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The Problem with Godzilla 2014

Godzilla 2014 was the second attempt to make a Godzilla film set in America. It centers on humanity’s attempts to defend America’s western coast against not only Godzilla, but the MUTOs – two insect-like kaiju that feed on nuclear energy. In the end, its Godzilla that takes them out, in an ending sequence that almost makes up for the fact that he only has about 10 minutes of screen time throughout the movie.

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Almost.

Godzilla is meant to end with Godzilla being the only way to take the MUTOs down. To facilitate this, the military’s attempts to stop them can’t work. This makes sense, but the movie made two huge mistakes in the execution.

Military incompetence

Ideally we would have seen the military try various methods of repelling the MUTOs, until they’ve exhausted all their options and are forced to let Godzilla do it. Instead, the writers opted to have them try the same method over, and over, and over, in an act of dangerous incompetence.

We learn early on that the MUTOs (and possibly Godzilla) feed off of nuclear energy. Dr. Serizawa and his student Vivienne Graham relay this information to the military officials. The military also witnesses the male MUTO eating a Russian warhead in Hawaii. They decide to use nuclear bombs against the monsters anyway, to lure them offshore of California and kill them with the force of the blast.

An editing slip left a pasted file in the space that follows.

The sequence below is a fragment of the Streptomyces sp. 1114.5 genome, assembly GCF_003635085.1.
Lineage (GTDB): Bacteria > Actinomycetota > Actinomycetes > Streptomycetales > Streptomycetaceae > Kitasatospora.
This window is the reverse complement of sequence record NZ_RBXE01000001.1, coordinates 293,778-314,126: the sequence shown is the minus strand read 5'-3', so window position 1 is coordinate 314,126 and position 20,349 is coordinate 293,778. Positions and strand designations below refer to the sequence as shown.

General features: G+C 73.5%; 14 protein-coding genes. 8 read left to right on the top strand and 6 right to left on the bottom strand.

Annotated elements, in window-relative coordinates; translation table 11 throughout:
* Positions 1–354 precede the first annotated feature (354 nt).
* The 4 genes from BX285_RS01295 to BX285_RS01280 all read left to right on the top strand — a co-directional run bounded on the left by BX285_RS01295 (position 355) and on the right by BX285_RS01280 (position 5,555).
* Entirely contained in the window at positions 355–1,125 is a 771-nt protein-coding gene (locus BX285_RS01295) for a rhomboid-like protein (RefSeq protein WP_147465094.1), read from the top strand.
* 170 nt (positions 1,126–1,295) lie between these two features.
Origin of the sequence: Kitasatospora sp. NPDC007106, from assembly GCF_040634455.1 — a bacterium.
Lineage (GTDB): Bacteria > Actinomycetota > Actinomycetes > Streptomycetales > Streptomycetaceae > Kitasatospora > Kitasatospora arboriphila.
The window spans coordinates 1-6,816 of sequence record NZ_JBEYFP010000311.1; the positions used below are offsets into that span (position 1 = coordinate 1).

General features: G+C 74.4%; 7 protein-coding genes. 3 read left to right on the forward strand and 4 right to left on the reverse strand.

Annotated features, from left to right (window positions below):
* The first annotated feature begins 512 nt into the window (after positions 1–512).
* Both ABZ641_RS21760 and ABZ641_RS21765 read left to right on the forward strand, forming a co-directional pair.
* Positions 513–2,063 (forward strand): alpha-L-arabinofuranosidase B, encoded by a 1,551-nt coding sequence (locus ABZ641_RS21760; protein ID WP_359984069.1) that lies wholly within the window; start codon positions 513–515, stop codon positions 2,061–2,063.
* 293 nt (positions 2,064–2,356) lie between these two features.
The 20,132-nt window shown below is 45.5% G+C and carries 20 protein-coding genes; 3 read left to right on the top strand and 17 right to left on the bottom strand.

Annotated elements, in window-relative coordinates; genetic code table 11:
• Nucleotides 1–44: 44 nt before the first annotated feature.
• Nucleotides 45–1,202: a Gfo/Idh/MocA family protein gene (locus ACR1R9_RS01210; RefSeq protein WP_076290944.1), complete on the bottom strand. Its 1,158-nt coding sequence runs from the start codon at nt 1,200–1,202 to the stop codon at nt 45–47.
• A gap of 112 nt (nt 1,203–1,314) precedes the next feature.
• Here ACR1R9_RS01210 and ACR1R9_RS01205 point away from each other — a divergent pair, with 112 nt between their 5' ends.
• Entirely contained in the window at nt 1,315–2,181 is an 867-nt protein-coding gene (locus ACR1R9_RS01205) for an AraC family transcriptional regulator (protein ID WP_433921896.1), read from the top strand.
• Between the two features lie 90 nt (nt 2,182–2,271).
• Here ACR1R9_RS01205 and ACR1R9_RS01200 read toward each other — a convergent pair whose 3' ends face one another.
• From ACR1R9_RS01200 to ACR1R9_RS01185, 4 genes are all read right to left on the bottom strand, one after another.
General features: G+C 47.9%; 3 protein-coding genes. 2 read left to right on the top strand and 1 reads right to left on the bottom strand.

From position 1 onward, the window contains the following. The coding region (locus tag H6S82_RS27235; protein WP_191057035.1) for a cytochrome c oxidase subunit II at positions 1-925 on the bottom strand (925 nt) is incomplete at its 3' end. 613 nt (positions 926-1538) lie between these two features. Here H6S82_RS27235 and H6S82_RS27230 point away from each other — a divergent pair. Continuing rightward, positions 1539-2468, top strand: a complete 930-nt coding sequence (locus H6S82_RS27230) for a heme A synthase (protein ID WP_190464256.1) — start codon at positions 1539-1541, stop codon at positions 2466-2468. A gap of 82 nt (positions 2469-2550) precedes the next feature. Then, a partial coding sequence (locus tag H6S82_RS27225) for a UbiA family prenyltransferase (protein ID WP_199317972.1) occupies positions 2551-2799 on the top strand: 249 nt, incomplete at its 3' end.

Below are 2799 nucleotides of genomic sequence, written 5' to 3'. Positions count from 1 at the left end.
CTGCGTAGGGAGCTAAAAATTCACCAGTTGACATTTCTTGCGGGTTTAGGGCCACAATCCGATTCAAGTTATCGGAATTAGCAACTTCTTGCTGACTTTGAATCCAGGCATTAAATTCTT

This plan backfires horrifically. The female MUTO attacks the train carrying the bomb to San Francisco. This results in the deaths of nearly all the soldiers accompanying the train. She also eats one of them. Despite the obvious dangers, they continue with the plan and transport the other to San Francisco. The very live bomb gets stolen by the male MUTO this time, and buried in the ruins of Chinatown, in the MUTO’s nest.

Serizawa warns against the use of these bombs, but the officials insist it’s the only thing they can do. Their hardheadedness results in the deaths of their soldiers and who knows how many civilians, as well as massive destruction of a major city. Were it not for the soldiers themselves, the bomb would have blown San Francisco off the map.

I have no idea why the writers opted to have the officials ignore the scientists, rather than exhausting all of their options. These people are supposed to be professionals, yet they look like amateurs. Even the “arrogance of man” thru-line doesn’t justify this. That refers to the idea that humans thought they could destroy the kaiju, who are forces of nature. It doesn’t explain the utter refusal to consider other methods of doing that.

Military Focus

Despite the military’s complete failure to take care of the problem – and the writer’s failure to make them competent – the movie still spends an inordinate amount of time focusing on their operations. Because of that, other characters lose valuable screen time that could be used to develop their relationships and motivations.